Holidays and Sobriety: Make a Plan

Holidays and Sobriety

I saw Jane, age 32, in follow-up yesterday. She has now gone 20 days with no alcohol.

Making Choices Based on Freedom

For over a year, she was coming to our office regularly for a Vivitrol injection. She was resistant to the idea of stopping drinking altogether, so she used the monthly injectable Vivitrol to help her consume less alcohol. The amount of alcohol she drank each day was never revealed to me, but I have heard other medical professionals say that you should double what your patient tells you.

I know Jane was scared when she found out her liver enzymes were elevated. She cut down on how much she drank, but she never stopped completely. Now, every month when she came into the pharmacy, she seemed to be holding on with just a thread.

Ready to Hear the Answers

Facing addiction can be scary. That’s why our team at Coleman Addiction Medicine is ready to meet you where you are. It’s important to note that many of our patients have not committed to quitting alcohol altogether, and this can keep people from getting help. We want to help you understand what your goals are so we can create an individualized plan that will work for you. We believe that abstinence may not be the only way out

Reducing Use

Jane never missed her monthly Vivitrol injection, but she also never missed her 3-4 drinks per day. She was content with the amount of alcohol she consumed, even though it is considered “at-risk drinking” (more than three per occasion or more than seven per week). It is possible that Covid contributed to this escalation. Betty works in customer service and is used to answering emails at work. She found it easy to drink and send emails at the same time.

Filling the Void

Jane came to me wanting to stop drinking. She was afraid of the physical aspect of detox, the looming question that would fill the void, and even missing work. But she is one of the lucky ones whose insurance covers almost 100% of the detox. So, we decided on outpatient alcohol detox. It would take three days of coming to my office and then two days of support from her support person of choice.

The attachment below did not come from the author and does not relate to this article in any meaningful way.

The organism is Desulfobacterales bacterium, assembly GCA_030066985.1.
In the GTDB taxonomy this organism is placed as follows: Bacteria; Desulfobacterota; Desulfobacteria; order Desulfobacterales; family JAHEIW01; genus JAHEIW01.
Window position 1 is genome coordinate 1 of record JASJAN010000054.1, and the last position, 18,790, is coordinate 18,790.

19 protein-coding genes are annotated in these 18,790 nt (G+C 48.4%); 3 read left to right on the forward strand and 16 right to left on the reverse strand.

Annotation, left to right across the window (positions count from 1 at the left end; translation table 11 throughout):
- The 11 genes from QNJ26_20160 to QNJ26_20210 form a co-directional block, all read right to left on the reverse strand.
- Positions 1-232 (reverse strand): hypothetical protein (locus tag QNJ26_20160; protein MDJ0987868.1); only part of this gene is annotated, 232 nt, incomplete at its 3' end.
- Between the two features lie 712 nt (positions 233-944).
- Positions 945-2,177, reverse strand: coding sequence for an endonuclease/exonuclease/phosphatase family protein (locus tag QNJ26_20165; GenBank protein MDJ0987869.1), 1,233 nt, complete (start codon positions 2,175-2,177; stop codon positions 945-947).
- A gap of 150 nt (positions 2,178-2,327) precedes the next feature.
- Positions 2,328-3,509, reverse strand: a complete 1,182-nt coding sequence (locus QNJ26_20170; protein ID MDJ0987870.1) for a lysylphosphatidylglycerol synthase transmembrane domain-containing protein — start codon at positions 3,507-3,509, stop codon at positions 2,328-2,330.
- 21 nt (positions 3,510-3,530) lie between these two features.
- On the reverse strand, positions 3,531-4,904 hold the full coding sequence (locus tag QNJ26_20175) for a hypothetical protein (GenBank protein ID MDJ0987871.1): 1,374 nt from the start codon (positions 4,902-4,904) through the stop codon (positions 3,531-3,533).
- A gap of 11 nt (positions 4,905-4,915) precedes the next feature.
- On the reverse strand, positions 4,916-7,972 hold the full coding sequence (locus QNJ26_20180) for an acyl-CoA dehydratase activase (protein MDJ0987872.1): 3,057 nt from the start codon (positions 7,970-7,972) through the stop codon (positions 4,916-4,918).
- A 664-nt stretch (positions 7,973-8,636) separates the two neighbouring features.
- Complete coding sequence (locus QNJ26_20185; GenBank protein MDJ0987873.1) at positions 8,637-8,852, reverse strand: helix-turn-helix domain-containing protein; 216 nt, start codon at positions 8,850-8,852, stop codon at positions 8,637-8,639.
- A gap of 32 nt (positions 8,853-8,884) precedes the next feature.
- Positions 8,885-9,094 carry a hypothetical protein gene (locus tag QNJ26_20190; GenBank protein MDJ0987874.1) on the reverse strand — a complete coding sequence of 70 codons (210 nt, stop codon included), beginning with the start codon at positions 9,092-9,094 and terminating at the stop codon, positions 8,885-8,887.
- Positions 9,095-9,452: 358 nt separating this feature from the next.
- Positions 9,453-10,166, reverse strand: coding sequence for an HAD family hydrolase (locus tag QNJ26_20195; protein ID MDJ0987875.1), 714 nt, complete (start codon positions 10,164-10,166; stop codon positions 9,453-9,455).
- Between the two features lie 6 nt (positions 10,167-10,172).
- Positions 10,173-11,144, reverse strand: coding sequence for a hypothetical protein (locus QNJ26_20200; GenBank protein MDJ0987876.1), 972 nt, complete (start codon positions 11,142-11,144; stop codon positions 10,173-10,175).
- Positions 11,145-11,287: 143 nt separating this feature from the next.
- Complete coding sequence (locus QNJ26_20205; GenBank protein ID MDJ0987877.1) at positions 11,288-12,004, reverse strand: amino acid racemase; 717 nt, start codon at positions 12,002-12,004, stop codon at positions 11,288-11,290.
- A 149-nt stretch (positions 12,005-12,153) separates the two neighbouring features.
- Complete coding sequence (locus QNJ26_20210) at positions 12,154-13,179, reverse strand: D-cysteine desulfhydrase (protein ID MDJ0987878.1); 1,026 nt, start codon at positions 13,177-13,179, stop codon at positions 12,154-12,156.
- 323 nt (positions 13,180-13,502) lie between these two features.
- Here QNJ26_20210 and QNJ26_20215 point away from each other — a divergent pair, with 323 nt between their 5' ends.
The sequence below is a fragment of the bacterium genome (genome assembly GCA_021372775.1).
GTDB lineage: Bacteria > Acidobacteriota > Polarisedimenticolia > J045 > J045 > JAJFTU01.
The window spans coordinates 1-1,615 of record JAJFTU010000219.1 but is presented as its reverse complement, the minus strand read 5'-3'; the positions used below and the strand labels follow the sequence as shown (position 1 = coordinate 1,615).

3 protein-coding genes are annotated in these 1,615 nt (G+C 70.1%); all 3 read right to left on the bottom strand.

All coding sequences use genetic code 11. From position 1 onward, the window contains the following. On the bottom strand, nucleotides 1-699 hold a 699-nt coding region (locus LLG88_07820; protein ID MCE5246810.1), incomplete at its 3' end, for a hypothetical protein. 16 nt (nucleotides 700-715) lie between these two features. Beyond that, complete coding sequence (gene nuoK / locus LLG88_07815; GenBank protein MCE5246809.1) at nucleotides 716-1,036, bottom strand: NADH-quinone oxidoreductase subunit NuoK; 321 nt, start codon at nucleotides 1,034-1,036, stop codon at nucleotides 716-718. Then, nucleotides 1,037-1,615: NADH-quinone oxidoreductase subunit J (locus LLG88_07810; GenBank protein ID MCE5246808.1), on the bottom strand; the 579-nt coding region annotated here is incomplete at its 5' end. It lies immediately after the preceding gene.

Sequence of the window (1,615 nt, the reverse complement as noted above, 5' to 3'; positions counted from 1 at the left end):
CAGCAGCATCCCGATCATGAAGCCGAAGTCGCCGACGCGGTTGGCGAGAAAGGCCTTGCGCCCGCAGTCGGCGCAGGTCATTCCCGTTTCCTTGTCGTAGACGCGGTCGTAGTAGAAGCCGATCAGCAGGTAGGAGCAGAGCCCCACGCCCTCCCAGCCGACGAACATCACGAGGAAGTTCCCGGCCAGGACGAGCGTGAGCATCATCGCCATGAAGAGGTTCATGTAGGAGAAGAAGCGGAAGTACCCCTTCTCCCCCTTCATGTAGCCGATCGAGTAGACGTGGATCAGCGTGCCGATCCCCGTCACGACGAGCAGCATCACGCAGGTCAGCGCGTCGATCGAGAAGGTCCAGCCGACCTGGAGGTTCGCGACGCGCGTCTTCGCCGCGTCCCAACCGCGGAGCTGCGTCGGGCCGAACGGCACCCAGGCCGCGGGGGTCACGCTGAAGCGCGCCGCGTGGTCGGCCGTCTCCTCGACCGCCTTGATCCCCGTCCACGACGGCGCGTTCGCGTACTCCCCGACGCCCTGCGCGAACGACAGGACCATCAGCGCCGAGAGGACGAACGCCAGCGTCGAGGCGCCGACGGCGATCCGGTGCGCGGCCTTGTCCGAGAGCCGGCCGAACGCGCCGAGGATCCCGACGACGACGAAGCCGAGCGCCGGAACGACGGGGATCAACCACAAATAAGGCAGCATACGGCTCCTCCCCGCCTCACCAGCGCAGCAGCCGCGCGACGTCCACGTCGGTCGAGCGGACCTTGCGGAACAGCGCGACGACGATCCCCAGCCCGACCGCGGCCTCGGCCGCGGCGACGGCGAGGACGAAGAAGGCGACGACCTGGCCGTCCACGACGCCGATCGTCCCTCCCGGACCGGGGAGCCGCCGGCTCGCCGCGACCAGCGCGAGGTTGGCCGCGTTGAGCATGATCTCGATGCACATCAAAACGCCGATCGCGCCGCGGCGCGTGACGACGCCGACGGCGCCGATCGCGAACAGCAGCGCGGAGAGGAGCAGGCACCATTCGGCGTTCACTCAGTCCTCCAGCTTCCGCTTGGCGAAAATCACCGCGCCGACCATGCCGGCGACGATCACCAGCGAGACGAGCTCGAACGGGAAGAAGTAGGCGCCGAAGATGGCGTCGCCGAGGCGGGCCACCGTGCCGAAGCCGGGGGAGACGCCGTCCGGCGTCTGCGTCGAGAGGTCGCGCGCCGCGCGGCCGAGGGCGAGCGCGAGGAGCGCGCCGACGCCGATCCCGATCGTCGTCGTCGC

Yesterday was twenty days with no alcohol. We hugged when we saw each other. She had tears in her eyes. She is so proud of herself because she doesn’t remember the last time she has gone this long without a drink.

 

Finding the Right Treatment

She is still feeling a bit foggy, but her sleeping has improved dramatically. One of the things she is most delighted about is her skin and her face. She told me she has no more bloat upon awakening. Since I’ve mostly seen her with a mask, I didn’t have anything to compare, but I’m taking her word for it. Our program invites participants to join a weekly Zoom group and she has now participated twice but admits she is too shy to put the camera on at this point. She has scheduled an appointment with a counselor and is working with a Psychiatric Nurse Practitioner to help treat mood disorders. (She may find as do many people who stop taking their drug of choice, they have minimal need for anti-depressants and anti-anxiolytics.)

Tips for Staying on Track

Although I’ve never been a big Halloween fan, a 2011 article in Time magazine lists Halloween as one of the Top 10 drinking holidays in the country! So, since her appointment happened on the brink of this holiday, I asked Jane if she historically celebrated. Indeed, she did.

She had already made plans to protect her sobriety over the holiday.

Here is what I recommend for sobriety-newcomers:

Halloween Mocktails: It is important to have a plan in place in case you get tempted to drink alcohol. A simple recipe I found was the Autumn Harvest Punch.

Find a haunted adventure: If you choose to go out, I suggest taking a friend who supports your sobriety and finding a local haunted attraction.

We love our patients. Dr. Coleman is celebrating his thirty-seventh year sober this fall. His appreciation for his own and other people’s recovery is part of the spirit of our clinic. We welcome anyone who needs some medical care with compassion, non-judgmental attitudes, and skills. Stay safe in the meantime, and give us a call when you’re ready.

Joan R. Shepherd, FNP

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